When G7 leaders prepared to implement a price cap on Russian oil last summer, some industry veterans cast doubt on whether the complex system would work. A year later, western officials believe they have largely been proven right: the Kremlin’s revenues are down but its oil is still flowing.
The price cap on Russian crude and refined petroleum products was engineered by the US in response to a planned EU ban on European companies providing shipping, or other maritime services, to Russian oil cargoes.
By permitting those companies to continue to service Russian cargoes if the oil is sold at a discount, Washington hoped to curtail the Kremlin’s revenue while ensuring Russian exports continued — to protect a global economy struggling with high energy costs.
US officials felt they had “silenced the sceptics” by keeping Russian oil flowing, says Helima Croft, a former CIA analyst and now head of commodities research at RBC Capital Markets.
“If we had never had the services ban, we never would have had price caps,” Croft explains. “The goal was to keep the molecules on the market.”
Russian oil exports in April reached 8.3mn barrels a day, the highest since April 2020, driven in large part by China and India, which imported, respectively, 2.1mn b/d and 2mn b/d of Russian crude, according to the International Energy Agency (IEA).
At the same time, Russian monthly oil export revenues are down 27 per cent year on year at $15bn, according to the IEA’s estimates. In response, last month, Russian president Vladimir Putin changed how the Kremlin taxes its oil companies, switching to a levy based on the price of Brent crude minus a fixed discount, rather than the much lower price of Urals — the country’s main crude export blend.
A member of the G7-led coalition described the Russian tax move to the FT as “prima facie evidence” that the country’s revenue was suffering due to the cap.
However, the full story of the cap’s impact is more complicated. The western restrictions were supposed to reduce Russian revenues by limiting the price buyers could pay for Russian crude and diesel to $60 and $100 a barrel, respectively. Indeed, in January, the first full month of restrictions on Russian crude, the average quoted price of Urals fell to $49/b, significantly below both the cap and the average price of international benchmark Brent, which was $82/b.
However, traders say that the discount for Russian crude that widened in December and January was a reflection of new non-western buyers using the G7 restrictions to push prices down, rather than of western buyers complying with the cap. Now that Russia has formalised more ways to get its oil to new customers without using European shipping, or insurance that must comply with the caps, prices for Russian crude have started to recover.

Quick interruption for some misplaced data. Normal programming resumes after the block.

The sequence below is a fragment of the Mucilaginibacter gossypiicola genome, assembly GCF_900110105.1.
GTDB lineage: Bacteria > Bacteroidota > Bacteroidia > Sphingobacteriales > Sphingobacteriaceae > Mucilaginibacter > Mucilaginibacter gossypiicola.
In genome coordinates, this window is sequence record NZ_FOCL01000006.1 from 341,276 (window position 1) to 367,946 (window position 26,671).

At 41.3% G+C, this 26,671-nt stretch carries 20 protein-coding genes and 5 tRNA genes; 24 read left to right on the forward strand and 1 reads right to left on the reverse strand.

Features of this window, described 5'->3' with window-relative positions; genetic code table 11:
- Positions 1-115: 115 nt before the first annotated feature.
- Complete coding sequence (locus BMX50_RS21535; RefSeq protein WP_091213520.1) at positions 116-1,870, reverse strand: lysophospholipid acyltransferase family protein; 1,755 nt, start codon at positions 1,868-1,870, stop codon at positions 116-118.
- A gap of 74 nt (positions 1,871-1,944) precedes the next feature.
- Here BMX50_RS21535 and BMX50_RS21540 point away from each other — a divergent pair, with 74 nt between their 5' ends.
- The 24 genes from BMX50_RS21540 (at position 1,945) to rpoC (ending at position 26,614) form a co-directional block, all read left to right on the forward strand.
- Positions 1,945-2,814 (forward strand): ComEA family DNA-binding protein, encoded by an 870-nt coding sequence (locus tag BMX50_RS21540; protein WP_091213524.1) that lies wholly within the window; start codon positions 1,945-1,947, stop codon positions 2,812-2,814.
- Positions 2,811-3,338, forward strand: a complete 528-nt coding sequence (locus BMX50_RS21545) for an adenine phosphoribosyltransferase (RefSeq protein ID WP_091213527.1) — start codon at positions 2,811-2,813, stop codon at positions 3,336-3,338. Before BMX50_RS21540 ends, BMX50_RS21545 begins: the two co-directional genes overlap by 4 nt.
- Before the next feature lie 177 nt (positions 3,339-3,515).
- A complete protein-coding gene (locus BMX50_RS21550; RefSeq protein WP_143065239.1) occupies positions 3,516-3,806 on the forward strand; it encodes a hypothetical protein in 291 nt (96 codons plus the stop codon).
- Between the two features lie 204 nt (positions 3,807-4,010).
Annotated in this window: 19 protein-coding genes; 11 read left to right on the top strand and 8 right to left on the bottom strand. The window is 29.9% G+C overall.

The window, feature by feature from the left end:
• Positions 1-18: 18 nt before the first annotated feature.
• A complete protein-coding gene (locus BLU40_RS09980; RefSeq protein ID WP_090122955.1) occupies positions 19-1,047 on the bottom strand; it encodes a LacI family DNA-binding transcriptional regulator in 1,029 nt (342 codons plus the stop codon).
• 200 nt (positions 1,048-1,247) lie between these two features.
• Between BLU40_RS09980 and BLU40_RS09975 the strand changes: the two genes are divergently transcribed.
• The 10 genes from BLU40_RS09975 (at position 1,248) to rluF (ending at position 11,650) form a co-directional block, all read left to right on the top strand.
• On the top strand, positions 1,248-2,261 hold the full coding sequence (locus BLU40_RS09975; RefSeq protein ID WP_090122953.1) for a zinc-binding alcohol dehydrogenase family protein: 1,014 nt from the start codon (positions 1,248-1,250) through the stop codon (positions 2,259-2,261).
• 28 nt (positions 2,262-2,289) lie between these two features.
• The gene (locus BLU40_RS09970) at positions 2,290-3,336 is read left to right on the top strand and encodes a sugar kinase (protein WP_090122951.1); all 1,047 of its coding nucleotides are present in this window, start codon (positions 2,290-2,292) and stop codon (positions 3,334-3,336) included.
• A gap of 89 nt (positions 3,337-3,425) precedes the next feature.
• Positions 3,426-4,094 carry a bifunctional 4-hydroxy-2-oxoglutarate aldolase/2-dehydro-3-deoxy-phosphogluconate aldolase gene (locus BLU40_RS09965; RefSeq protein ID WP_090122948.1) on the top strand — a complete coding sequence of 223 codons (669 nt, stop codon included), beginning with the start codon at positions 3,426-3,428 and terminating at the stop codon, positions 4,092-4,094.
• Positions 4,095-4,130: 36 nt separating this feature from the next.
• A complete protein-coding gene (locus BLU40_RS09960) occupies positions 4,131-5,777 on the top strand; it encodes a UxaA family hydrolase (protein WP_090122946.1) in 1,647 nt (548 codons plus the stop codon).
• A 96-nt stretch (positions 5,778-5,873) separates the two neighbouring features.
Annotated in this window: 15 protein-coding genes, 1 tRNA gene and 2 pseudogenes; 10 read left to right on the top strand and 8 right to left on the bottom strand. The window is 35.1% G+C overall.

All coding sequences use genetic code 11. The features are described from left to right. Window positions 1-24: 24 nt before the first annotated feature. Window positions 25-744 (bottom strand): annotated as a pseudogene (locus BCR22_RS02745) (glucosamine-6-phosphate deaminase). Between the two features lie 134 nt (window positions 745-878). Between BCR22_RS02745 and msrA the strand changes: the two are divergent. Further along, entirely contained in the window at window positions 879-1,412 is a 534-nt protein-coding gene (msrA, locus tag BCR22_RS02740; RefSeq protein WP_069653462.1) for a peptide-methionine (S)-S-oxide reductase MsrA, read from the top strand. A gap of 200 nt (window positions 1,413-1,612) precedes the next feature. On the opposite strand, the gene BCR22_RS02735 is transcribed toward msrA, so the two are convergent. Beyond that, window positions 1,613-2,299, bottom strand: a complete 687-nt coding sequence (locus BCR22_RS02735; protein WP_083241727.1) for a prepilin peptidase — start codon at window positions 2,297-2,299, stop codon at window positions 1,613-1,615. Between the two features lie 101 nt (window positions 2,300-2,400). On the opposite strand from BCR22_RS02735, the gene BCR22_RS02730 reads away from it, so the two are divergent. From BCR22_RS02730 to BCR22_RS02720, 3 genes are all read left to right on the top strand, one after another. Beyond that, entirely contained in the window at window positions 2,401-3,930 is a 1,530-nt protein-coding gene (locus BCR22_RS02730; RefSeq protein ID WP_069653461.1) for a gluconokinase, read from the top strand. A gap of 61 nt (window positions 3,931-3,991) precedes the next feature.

The IEA calculated last month that the weighted average price for Russian crude exports had risen above the $60/b price cap in April, with one crude sold in Russia’s far east, known as ESPO-blend, selling for as much as $74/b.
In this way, some critics say the sanctions and associated price cap simply pushed the bulk of Russian oil trading into the shadows: moving it from well-known global trading and shipping companies to new, lesser-known, less-experienced operators. In response, the US Treasury last month issued an alert, warning about the possible evasion of the price cap on Russian oil, particularly involving exports of ESPO-blend.
“Some symbolic targeted prosecutions” to serve as a “warning” to any US or European companies involved in such trade are a possibility, says Croft.
Still, any major change to the price cap mechanism is unlikely, she adds. “I don’t hear, at least in Washington, a lot of hand wringing about the cash that Putin is making in oil,” she says. “I think they point to volumes and say we staved off an energy crisis with this policy.”
The price of Brent has fallen about 10 per cent since the crude price cap was introduced on December 5. Jorge León, senior vice-president at energy analysts Rystad, says the G7 is unlikely to lower the price cap to match that drop. “They could lower the price cap more but, the more you reduce it, the more likely it is that you could see an unintended reaction from Russia — shutting production, for example, that would send the price much higher,” he says. “It is a fine calculation [for the G7].”
An alternative could be to target refiners in countries such as India, which are processing large volumes of discounted Russian crude into fuels, some of which are then shipped back to Europe. But, while some EU officials have expressed concern over Europe’s continued purchases of such products, any action to block imports would risk disrupting Russian exports and driving up prices, says Amrita Sen, director of research at consultants Energy Aspects. “So far, the sanctions have been designed to keep the oil flowing and they haven’t really been designed to ‘hurt’ Russia,” she says.